RE:BIND

Made for Isolation Jam 2019 in Iceland, Svartkolla from Joon Van Hove & Marín Björt Valtýsdóttir is a very small, modest game about returning your lost sheep to their pasture. By interacting with specific items wherever you find yourself — in your house, your shed, your boat — you manufacture a way to get the poor sheep, Svartkolla, back where they belong. It’s very straightforward in its design, not necessarily a head-scratcher in terms of figuring out puzzle solutions, but more so an exercise in form.

It’s not often you see many games focused entirely on a single location, especially ones that diverge from the traditional design mantra of “an inch wide, a mile deep.” Svartkolla sets out to do exactly that, breaking expected form and delivering an experience that is charming in its small stature, with no need or desire to try and overreach for something it is not. It’s comfortable in being minute, a “lunch-break game.” Its papercraft looks and lighthearted atmosphere are a comfort, at once easy to simply slip into and back out of, with a brighter spot now remaining in your day because of it.

Many are put off by these shorter-form games, especially in the mainstream, but I think it’s a trend well worth embracing. Not necessarily for a desire to have time to play more games or experience and go through different things quickly, but for the reason that a tightly-edited film moving at a quick pace can feel like a relief as opposed to a bloated, 3-hour epic: editing to your strengths, and keeping just the most important parts, makes for a stronger whole.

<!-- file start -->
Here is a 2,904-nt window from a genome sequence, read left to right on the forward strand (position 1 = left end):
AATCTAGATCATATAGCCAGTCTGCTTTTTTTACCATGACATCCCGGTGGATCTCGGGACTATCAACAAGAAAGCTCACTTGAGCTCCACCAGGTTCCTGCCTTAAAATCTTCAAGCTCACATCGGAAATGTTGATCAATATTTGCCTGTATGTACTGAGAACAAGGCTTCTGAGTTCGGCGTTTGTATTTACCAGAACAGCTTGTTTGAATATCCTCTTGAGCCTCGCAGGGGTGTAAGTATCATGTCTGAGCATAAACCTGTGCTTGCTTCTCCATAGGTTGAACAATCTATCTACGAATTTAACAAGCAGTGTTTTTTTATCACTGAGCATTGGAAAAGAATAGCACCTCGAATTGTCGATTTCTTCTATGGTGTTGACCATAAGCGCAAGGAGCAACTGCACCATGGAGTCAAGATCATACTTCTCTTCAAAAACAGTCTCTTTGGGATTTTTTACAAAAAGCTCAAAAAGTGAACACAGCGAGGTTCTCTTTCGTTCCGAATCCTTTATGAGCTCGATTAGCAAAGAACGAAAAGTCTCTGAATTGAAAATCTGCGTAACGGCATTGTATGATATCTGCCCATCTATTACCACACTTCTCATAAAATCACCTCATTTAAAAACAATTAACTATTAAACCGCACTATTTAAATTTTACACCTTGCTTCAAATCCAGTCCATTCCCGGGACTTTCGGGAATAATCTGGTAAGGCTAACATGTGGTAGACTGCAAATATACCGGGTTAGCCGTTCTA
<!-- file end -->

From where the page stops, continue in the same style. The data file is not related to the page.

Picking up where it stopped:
I wish someone would take me home when I get lost in the highlands…

Length is not the dictator of quality, nor is fidelity or even agency. These things can make for a rich experience, memorable play-by-play moments or heart-wrenching stories, but they aren’t a prescriptive way in which games must be or how we have to engage with them. Games can be literally anything, so why not small? Hone in on the core of what makes your game good, what drives it forward, and identify what elements drag it down. Push for them to either elevate or get them out. Developers shouldn’t be afraid of excising the bad, regardless of time spent on it. Kill your darlings, or they might just do the same to your project.

Whether you’re playing something for 60 hours or 60 minutes, the essential core of what you’re engaging with needs to be cohesive and aware of its goals. Otherwise, you end up with a messy experience that can ultimately lead to boredom or unwarranted frustration. Never be afraid to cut, cut, cut. When it comes to a solid play loop, there’s nothing “too lean” to be enjoyed.

If you’re interested in five minutes of a light-hearted romp, I highly recommended giving Svartkolla a go. It’s not like there’s much of an investment.


Catherine Brinegar is a trans game developer and filmmaker who explores the surreal and abstract in her work. Beyond her creative endeavors she enjoys losing herself inside other worlds, interactive and not. Finding inspiration in everything, Catherine aims to see all the world has to offer, through the continual conversation of art. You can keep up with her on twitter @cathroon.